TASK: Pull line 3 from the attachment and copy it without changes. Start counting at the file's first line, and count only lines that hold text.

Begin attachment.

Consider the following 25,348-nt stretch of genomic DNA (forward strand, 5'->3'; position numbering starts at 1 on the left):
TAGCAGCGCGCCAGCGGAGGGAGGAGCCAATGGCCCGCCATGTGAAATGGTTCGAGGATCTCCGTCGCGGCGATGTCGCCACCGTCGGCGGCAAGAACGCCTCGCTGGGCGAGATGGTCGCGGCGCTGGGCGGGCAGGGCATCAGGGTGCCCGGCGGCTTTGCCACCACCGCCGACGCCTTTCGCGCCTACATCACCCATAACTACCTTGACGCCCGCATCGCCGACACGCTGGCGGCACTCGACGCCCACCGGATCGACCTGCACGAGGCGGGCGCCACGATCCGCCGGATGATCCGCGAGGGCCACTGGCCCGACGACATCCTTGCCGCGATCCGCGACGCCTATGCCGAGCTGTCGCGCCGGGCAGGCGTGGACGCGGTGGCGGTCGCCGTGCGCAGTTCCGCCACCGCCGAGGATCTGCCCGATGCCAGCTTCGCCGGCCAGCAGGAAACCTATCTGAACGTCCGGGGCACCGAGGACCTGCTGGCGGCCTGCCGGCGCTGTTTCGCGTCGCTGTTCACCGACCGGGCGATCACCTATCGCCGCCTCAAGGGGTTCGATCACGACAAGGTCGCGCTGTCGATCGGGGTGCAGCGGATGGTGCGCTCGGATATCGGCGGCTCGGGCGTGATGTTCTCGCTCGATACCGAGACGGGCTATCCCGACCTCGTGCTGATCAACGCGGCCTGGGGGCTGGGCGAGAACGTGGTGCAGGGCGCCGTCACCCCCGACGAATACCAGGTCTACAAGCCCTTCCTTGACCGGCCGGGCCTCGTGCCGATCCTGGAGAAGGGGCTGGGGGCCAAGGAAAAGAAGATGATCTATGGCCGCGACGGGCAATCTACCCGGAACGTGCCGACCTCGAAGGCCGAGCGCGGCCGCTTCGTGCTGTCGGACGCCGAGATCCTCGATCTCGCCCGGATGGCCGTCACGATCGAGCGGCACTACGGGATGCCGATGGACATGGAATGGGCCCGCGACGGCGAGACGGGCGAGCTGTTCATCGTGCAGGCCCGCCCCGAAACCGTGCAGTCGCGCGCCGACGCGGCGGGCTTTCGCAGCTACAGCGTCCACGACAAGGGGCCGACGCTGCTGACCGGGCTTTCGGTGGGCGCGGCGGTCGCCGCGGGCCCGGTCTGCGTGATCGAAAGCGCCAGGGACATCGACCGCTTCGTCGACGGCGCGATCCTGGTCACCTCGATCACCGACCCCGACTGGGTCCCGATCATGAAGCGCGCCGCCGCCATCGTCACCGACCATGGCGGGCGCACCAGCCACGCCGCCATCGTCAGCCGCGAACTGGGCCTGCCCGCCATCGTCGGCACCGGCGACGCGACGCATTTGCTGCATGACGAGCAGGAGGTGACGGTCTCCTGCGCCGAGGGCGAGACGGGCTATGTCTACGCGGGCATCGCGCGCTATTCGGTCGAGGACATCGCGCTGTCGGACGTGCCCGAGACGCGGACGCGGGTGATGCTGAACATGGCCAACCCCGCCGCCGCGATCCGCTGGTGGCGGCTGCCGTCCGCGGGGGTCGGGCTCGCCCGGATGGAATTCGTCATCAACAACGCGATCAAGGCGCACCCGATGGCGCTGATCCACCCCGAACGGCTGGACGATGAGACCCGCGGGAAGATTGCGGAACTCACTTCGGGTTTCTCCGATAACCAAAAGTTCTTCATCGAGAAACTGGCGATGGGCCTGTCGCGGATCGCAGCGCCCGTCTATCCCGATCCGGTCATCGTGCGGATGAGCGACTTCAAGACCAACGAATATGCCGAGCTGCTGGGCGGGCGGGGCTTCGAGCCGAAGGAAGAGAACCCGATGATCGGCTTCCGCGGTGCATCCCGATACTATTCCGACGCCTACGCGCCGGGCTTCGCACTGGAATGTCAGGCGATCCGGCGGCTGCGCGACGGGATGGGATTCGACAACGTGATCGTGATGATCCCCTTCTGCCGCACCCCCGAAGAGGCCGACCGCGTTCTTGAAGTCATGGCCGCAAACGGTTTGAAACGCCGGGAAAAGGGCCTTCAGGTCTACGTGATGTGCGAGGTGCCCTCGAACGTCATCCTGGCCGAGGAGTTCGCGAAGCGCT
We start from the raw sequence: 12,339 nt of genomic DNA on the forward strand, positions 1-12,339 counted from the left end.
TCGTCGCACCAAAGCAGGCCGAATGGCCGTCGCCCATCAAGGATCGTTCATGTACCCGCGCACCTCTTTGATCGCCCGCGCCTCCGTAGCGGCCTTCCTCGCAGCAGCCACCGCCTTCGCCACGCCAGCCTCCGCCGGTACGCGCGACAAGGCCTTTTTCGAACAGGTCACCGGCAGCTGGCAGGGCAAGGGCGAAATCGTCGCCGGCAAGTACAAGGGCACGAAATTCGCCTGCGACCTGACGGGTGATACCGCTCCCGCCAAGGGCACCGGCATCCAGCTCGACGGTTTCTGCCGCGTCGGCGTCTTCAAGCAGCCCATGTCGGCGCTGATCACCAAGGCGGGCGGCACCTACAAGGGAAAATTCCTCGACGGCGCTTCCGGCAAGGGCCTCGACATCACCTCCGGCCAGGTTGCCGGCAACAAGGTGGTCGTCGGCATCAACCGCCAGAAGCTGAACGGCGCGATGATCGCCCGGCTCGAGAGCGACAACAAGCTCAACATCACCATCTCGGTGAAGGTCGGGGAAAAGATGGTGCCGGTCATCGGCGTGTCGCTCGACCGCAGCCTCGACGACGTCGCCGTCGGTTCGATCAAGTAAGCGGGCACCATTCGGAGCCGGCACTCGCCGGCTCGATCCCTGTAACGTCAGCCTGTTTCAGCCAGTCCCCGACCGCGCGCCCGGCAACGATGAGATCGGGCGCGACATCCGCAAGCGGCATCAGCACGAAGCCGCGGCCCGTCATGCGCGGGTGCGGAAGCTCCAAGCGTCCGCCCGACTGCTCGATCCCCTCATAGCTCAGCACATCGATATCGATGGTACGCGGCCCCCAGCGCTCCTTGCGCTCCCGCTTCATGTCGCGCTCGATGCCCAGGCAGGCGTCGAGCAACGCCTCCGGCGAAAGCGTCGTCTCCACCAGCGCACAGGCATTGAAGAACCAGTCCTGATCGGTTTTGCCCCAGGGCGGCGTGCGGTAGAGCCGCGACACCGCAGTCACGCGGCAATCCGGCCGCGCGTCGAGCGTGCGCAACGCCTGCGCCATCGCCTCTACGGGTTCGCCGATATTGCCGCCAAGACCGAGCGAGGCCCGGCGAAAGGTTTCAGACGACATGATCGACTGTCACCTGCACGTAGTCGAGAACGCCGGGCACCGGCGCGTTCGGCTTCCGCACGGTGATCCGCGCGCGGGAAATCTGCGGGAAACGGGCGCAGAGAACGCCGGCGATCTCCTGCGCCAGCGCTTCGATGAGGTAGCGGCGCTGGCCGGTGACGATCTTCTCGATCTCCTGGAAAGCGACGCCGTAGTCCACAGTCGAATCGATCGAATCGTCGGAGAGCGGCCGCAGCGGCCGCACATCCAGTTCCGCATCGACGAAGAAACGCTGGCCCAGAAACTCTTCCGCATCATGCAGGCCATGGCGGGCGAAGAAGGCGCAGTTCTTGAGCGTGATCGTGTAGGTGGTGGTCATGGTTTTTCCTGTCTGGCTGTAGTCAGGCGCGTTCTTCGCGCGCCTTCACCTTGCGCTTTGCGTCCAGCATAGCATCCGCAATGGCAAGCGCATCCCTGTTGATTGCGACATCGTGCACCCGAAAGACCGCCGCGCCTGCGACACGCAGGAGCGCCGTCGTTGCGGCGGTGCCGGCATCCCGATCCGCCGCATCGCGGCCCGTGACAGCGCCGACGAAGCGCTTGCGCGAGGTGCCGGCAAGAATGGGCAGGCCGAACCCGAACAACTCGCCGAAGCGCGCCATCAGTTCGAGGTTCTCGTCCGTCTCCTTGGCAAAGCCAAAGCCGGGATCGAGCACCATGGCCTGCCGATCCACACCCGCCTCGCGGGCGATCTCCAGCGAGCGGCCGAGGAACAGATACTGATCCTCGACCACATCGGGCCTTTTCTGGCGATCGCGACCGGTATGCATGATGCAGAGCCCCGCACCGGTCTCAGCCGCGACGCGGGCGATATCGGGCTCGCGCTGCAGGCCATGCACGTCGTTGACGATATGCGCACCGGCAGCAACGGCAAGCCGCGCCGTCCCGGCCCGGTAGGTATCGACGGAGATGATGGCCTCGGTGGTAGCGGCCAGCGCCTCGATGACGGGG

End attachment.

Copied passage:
We start from the raw sequence: 12,339 nt of genomic DNA on the forward strand, positions 1-12,339 counted from the left end.